Cleated shoes are a must, I'd say. I know many bike packers just wear sandals or trainer type things but when you're used to riding clipless then you miss them and they make a massive difference to your power output especially uphill. A good pair of MTB SPD boots will take you on and off the bike, hiking and exploring too. Sadly, my feet are so big I had to wear men's shoes which were quite uncomfortable. And don't do like Robbie did and spend a day without socks... he's still got the blisters to remind him never to do that again!
Navigation was our main challenge everyday and made for slow progress. The National Cycle Network is a wonderful thing but it's sign-posting is sporadic and often downright contradictory. We met a Dutchman who had all the latest GPS technology on a self-charging dynamo system, but he had similar problems and the charger didn't really work. Googlemaps is pretty useless when you're trying to cycle, and Robbie smashed up his phone last year when it flew out of the handlebar holster on a particularly steep decent into Tunbridge Wells.
I did order some paper maps from Sustrans, which folded nicely onto my Altura handbar box and these were the envy of all the foreign tourists we met who wanted to know where they could buy such things (online only!). But these were no good for deviations for a dip in the sea at Durdle Door, for instance, as you couldn't tell that there was a 180m mountain separating you from your heart's desire.
We were lucky to run into the Dorchester Cycling Club at the top of a very steep hill near Lulworth Castle who gave us lots of great tips about routes and tea rooms around Weymouth. They used a good old-fashioned Ordnance Survey map, with it's clearly marked gradients, and this was invaluable in hilly Dorset and Devon. If they made an OS map app with GPS that would be the perfect thing. Any ideas anyone?
The trouble with electronic devices is that they need charging and not all campsites offer power to bike packers (you certainly don't want to carry one of those weighty electronic hook-ups around with you). We used a couple of power-packs that we bought on easyJet called e-fuel which can hold up to 5 charges and contain all the leads and extensions you'd need. We couldn't have got by without them.
We invested in two pairs of rear panniers by brand-leader Ortlieb. These bags are the business - totally waterproof, and their German engineering renders them almost indestructible (although Robbie tore one riding into a gate...). I bought the new 70 litre set thinking that this way, we could get all our kit in and not need front panniers. I was right, but having all that weight at the back did make for a rather unbalanced ride. Next time, we'll use front panniers too to balance out the bikes better.
Robbie was very lucky as The Light Blue lent him a Darwin D Tour to review (more to follow). This is a specifically-designed touring bike with all mod-cons and fat tyres etc. and it served him well. I, on the other hand, wanted to prove that I could ride 300 miles on my 10 year-old city bike from Genesis. Last year on a cycle maintenance course we'd replaced the headset, bottom bracket and chain, and around the same time I'd had my wheels nicked, so it was now sporting new Shimano wheels, cassette and a saddle. So I figured that there wasn't much original stuff on the bike except the frame so I may as well give it a go to prove that you don't need a fancy new bike to tour on.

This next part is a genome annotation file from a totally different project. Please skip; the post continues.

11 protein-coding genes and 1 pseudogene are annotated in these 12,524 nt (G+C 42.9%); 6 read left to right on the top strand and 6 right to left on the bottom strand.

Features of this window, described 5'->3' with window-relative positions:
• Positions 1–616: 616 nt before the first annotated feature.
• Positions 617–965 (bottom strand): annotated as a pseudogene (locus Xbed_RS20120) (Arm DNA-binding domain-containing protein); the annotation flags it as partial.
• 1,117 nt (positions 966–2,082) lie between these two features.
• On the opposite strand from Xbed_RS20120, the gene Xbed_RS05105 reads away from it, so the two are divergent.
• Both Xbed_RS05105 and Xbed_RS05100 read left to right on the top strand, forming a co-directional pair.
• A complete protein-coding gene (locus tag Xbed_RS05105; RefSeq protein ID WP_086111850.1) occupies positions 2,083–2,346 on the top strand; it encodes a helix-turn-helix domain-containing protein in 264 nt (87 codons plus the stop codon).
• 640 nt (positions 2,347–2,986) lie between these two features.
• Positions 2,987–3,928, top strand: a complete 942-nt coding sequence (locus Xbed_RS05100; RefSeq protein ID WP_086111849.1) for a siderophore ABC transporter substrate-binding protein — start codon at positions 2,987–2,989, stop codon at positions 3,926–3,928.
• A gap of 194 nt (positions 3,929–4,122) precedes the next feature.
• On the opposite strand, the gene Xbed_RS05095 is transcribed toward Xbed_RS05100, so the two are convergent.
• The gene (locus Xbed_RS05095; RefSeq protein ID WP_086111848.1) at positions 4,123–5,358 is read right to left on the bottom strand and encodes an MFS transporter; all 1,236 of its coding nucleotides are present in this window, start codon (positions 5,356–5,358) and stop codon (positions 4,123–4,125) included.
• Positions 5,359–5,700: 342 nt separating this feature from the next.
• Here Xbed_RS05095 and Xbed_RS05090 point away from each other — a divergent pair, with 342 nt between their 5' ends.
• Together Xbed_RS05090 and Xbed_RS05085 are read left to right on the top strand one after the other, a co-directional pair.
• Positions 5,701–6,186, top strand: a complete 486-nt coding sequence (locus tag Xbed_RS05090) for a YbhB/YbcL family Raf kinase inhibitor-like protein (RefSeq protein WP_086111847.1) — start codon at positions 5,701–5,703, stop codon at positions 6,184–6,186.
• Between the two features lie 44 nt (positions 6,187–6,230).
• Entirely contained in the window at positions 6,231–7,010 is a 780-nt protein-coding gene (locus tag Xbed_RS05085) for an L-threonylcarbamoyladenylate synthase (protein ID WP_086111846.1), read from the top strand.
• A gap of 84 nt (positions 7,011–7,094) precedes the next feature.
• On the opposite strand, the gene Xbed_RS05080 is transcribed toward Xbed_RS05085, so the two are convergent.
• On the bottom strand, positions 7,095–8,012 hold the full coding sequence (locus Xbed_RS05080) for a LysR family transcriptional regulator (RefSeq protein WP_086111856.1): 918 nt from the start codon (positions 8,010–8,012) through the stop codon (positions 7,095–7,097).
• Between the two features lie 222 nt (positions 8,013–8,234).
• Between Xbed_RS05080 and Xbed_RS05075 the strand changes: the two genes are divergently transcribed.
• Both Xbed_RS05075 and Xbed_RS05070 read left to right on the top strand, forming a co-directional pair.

The only changes I made were swapping the slick road tyres for 29mm couriers and getting MTB SPD pedals for cleats with a flat side for riding round the campsites in flip flops. I'm happy to say that bike and I survived the trip with only a couple of punctures to report, but our Dutch friend was very concerned about my lack of spokes, and I was extremely jealous of The Light Blue's disc brakes on the 20% super steep descents. Next summer, I'll be looking for a proper bike to take me around Europe!
Here's the kit list I promised at the start, and please comment below with any recommendations etc of your own:
- Tent: Vango Xenon F10 2+
- Sleeping mats: Thermarest NeoAir
- Double sheet/mattress coupler: Thermarest Synergy Coupler
- Camping Stove: Primus OmniFuel II
- Mini kitchen: GSI Pinnacle Backpacker Cookset
- Coffee maker: Bodum Travel Mug
- Charger: Bitmore efuel
- Panniers: Ortlieb
- Towels: suede microfibre travel towel
(None of the above kit was free and we get no commission for recommending it)
As well as the above this is a good kit list (per person):
- sleeping bag
- 3 pairs of padded pants/boxer shorts
- 2 pairs of cycling shorts
- 2 cycling jerseys
- 1 pair of arm warmers
- 3 pairs of socks
- 1 fold-up rainjacket
- 1 pair of cycling gloves
- 1 pair of cycling shoes (Specialized mountain bike shoes that you can walk in were brilliant)
- 1 pair of cycling glasses
- 2 base layers
- 1 pair of jeans for campsite/evening/pub
- 3 T shirts
- 1 fleece or down jacket
- flip flops for campsite
- wash bag
- some plastic carrier bags for wet clothes
- 3 spare inner tubes
- bike multi tool and pump
- cargo net or bungee cord to strap stuff onto bike
- wallet and phone
- clothes pegs
- 2 water bottles